-Neil Kraft, president and CEO of KraftWorks, in an interview with Jenny B. Fine published in WWD Beauty
Don’t mess with a man who has cyclonic suction on his side. James Dyson‘s global empire of highly engineered, sleekly designed sucking and blowing devices is taking on its chief competitor for the U.S. marketplace–in court. Dyson Inc. claims that Grand Rapids, Michigan-based Bissell Homecare Inc. has been falsely advertising its range of (less expensive) upright vacuums as containing technology that “captures over 99.9 percent” of allergens. Dyson has long boasted that its machines are singular in their “constant powerful suction, high dust removal, the ability to capture allergens, expel cleaner air, do not have dusty bags to empty and are certified asthma & allergy friendly by the Asthma & Allergy Foundation of America.” The company has gone so far as to trademark the phrase “asthma & allergy friendly.”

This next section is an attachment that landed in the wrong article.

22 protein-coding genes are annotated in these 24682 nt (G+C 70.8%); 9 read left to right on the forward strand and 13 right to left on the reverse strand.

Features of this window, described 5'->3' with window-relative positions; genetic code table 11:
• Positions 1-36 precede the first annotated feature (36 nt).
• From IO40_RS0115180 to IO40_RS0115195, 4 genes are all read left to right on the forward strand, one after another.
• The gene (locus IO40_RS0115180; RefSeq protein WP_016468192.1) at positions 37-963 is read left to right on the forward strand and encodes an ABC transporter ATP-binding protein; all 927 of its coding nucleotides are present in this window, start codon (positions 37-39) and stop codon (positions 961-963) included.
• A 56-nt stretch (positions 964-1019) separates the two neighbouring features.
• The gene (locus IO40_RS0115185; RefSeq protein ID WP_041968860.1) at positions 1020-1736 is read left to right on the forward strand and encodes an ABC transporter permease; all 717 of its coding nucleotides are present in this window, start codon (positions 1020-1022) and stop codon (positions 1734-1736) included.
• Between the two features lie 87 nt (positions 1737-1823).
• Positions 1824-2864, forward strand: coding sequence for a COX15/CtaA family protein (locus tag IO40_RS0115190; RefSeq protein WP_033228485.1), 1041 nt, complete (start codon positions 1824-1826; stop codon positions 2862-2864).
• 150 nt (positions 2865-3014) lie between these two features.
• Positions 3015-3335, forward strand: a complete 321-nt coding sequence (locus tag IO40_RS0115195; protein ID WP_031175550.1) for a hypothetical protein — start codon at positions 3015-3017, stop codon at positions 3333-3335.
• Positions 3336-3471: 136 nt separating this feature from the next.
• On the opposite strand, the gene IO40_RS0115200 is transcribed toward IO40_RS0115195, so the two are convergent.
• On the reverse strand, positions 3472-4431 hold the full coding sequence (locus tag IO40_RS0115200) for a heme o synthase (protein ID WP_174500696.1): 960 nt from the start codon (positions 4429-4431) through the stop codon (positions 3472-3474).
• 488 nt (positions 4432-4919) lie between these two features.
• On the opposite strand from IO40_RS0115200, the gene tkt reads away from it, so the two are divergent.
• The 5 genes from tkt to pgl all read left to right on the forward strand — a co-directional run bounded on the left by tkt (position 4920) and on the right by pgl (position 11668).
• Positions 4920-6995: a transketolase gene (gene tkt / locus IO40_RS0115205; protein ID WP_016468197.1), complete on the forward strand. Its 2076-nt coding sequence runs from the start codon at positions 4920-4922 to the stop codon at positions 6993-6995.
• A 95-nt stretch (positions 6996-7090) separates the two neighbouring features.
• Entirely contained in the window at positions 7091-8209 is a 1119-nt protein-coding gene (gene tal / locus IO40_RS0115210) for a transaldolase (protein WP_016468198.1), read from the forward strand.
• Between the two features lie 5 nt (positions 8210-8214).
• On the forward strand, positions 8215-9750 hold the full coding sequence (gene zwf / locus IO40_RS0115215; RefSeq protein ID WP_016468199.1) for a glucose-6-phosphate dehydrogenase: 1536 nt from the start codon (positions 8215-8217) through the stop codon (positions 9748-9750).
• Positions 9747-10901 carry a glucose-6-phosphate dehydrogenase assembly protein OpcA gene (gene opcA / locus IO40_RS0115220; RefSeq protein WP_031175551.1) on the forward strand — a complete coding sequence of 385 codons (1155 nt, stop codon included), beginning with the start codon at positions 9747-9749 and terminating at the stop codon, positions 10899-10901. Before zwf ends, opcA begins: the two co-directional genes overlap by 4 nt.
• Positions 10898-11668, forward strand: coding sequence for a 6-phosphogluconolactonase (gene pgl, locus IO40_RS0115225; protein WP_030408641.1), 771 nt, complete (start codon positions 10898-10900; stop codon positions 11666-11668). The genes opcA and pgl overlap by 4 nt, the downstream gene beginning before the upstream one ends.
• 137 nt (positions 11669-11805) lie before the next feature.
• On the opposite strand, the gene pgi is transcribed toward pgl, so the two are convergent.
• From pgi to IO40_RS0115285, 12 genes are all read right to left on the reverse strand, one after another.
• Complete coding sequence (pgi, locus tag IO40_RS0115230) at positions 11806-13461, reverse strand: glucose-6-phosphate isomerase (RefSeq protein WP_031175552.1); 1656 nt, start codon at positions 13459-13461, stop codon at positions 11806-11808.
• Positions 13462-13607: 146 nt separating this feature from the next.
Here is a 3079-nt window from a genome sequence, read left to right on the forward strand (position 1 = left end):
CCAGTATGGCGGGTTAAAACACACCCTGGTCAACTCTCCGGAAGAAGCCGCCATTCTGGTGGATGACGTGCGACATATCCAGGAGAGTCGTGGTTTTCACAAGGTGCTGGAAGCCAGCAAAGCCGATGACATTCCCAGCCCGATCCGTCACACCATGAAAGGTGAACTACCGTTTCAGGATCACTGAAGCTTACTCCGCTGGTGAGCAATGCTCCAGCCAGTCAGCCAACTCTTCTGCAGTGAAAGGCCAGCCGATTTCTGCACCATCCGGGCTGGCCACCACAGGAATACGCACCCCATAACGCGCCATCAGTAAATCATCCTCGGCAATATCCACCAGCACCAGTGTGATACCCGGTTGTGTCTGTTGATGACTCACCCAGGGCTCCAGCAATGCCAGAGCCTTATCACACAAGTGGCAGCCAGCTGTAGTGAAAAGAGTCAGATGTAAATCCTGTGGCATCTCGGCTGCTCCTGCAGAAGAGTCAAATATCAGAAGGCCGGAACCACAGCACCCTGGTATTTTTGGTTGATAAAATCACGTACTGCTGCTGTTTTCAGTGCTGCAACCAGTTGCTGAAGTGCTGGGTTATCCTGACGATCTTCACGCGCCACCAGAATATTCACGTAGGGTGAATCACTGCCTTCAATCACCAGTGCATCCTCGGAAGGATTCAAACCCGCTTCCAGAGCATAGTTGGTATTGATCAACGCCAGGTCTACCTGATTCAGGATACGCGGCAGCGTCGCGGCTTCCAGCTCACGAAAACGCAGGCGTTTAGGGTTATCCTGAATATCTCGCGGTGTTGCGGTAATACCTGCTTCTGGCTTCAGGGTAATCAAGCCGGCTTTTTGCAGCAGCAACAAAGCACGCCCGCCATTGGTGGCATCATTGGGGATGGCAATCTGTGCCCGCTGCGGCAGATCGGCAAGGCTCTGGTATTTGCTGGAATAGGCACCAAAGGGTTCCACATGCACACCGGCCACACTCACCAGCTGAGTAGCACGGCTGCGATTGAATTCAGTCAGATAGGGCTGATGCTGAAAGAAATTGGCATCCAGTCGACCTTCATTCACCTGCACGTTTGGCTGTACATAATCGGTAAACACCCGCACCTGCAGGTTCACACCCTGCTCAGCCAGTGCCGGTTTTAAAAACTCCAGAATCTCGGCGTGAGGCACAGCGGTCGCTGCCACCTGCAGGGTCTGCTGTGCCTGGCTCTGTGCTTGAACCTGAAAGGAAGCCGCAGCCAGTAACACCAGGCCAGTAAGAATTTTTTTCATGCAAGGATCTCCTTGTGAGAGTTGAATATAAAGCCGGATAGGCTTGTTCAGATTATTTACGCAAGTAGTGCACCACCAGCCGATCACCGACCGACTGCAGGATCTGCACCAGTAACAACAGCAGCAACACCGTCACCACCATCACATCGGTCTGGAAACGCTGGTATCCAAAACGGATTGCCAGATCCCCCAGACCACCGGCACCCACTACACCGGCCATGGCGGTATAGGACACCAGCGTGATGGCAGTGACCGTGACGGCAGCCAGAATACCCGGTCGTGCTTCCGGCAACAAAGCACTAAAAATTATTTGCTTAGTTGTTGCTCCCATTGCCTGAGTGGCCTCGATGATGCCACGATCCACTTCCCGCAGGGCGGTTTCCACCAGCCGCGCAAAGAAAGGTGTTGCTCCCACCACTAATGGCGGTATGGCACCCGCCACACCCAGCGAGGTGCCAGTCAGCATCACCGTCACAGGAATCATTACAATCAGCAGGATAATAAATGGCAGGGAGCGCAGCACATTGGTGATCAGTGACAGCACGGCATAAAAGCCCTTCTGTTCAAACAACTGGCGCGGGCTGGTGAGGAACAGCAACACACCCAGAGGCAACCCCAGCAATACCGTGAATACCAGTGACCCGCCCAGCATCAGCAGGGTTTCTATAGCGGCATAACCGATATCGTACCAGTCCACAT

Dyson commissioned independent lab testing of the rival vacs and surveyed watery-eyed, sniffling consumers, while Bissell tried to clear the air by affixing stickers to its machines in an attempt to clarify that the ragweed and pollen trapping was actually done by filters, not the machines themselves. Dyson didn’t blink (or sneeze, for that matter) and is pressing its case in U.S. district court in Illinois. Judge Samuel Der-Yeghiayan cleared the way for the case to proceed in a summary judgment issued Friday. Will Dyson’s lawyers blow away the defense team? Will Bissell choke on its promises of wallet-friendly vacuums that improve respiratory health? Will the arguments of both sides suck? Stay tuned, floorcare fans.